What's the number for 911?
In yesterday's WSJ, Ethan Penner ("a pioneer in real estate finance" according to the Journal (wouldn't that make him well over 100 years old??)) says the following:
To understand exactly what is happening, one needs to properly understand what occurred in the late stages of the prior cycle. Interest rates had been driven to historical lows in the U.S. and throughout the world. The cause of this can be debated. However, it is clear that economic globalization, with the migration of jobs to low-wage nations, had a profound impact on inflation, and thus on interest rates.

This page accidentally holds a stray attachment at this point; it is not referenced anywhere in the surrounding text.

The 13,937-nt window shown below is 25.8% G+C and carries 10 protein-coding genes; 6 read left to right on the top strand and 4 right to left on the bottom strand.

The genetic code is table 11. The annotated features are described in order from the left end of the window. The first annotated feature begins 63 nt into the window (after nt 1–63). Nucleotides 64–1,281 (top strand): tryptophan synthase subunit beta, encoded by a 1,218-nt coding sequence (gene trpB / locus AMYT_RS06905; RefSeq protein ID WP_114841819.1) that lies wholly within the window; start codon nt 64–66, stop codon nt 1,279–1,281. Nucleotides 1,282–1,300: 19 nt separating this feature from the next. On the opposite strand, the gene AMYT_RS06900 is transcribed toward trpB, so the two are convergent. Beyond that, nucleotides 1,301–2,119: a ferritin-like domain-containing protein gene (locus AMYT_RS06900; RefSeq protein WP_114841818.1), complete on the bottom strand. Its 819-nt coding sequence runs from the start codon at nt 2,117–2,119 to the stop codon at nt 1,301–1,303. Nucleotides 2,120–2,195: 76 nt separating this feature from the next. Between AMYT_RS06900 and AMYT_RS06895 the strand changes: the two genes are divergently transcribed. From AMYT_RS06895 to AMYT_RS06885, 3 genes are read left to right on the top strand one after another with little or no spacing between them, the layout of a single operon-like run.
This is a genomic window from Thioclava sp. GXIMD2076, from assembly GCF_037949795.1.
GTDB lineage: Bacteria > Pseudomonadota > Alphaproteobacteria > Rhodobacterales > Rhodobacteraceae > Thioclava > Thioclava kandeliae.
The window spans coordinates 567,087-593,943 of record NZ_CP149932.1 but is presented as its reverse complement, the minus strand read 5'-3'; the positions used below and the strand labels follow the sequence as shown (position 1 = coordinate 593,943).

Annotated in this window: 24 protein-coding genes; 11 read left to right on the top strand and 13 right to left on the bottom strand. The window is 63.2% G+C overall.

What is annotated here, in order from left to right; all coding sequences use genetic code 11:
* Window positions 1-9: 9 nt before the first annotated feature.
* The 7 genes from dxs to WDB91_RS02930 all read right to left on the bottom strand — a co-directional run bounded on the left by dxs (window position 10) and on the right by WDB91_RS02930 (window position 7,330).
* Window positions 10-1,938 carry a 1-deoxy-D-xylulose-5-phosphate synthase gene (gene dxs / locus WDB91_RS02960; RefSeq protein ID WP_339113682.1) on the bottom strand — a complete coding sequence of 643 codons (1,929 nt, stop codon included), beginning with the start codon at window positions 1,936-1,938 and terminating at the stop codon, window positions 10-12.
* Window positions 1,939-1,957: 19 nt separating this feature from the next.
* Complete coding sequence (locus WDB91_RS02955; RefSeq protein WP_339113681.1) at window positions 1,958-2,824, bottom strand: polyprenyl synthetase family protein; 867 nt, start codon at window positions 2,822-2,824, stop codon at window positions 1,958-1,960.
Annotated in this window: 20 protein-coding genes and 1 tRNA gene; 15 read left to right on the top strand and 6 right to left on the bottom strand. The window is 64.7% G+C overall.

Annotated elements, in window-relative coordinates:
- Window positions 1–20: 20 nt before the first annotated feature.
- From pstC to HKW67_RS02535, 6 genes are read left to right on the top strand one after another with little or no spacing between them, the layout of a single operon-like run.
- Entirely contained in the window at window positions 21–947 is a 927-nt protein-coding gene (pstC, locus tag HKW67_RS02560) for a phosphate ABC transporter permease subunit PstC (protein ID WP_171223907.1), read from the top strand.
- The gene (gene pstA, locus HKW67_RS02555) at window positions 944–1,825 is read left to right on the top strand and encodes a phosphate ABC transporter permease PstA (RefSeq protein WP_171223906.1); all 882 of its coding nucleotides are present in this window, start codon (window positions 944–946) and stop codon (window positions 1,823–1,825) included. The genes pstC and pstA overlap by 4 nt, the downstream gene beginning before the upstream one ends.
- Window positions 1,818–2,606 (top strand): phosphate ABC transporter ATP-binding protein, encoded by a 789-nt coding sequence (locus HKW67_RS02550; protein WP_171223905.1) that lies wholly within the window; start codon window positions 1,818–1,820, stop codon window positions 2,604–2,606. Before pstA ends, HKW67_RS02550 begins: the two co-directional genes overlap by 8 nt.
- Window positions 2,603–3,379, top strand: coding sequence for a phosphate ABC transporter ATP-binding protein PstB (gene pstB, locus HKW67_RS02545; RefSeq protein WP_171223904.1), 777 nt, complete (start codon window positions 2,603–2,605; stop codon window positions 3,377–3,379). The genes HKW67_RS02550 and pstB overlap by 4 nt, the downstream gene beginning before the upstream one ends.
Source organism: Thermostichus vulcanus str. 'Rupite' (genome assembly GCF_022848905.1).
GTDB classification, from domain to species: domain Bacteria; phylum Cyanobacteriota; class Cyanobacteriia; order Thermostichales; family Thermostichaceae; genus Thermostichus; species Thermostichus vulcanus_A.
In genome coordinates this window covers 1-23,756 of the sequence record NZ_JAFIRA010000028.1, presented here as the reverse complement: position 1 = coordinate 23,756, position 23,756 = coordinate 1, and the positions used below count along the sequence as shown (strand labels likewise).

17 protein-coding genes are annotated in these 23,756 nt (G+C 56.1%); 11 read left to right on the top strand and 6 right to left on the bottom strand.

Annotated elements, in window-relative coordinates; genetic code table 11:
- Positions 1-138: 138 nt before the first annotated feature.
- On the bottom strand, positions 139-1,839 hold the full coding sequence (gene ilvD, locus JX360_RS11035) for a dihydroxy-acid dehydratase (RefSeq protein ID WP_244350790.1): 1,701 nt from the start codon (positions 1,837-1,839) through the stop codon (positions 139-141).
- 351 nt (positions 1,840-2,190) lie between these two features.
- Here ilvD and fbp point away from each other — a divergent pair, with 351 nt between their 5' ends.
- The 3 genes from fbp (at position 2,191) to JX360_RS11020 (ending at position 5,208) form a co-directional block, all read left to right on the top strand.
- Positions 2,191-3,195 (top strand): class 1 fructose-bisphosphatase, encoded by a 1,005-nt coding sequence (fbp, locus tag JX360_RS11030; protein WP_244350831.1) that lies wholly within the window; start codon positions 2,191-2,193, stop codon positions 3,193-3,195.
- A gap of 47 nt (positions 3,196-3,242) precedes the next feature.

Uh, earth to Penner! Phone call for Mr. Penner. Irving Fisher on line 3!
Ignoring the issue of how globalization affects inflation, Penner is (here and throughout the article) making the basic error of confusing real and nominal returns:
The flip side of a low-interest rate environment is that it reduces the absolute level of returns that are available to investors. This has significant implications for the massive wave of baby boomers, which holds many billions of dollars in retirement savings, either through direct investment or through managed pension-fund systems.
People, repeat after me: A 10% rate with 15% inflation is not high and a 5% rate with 0% inflation is not low.
If you read the full article, Penner also seems to believe that the shape of the yield curve is time invariant!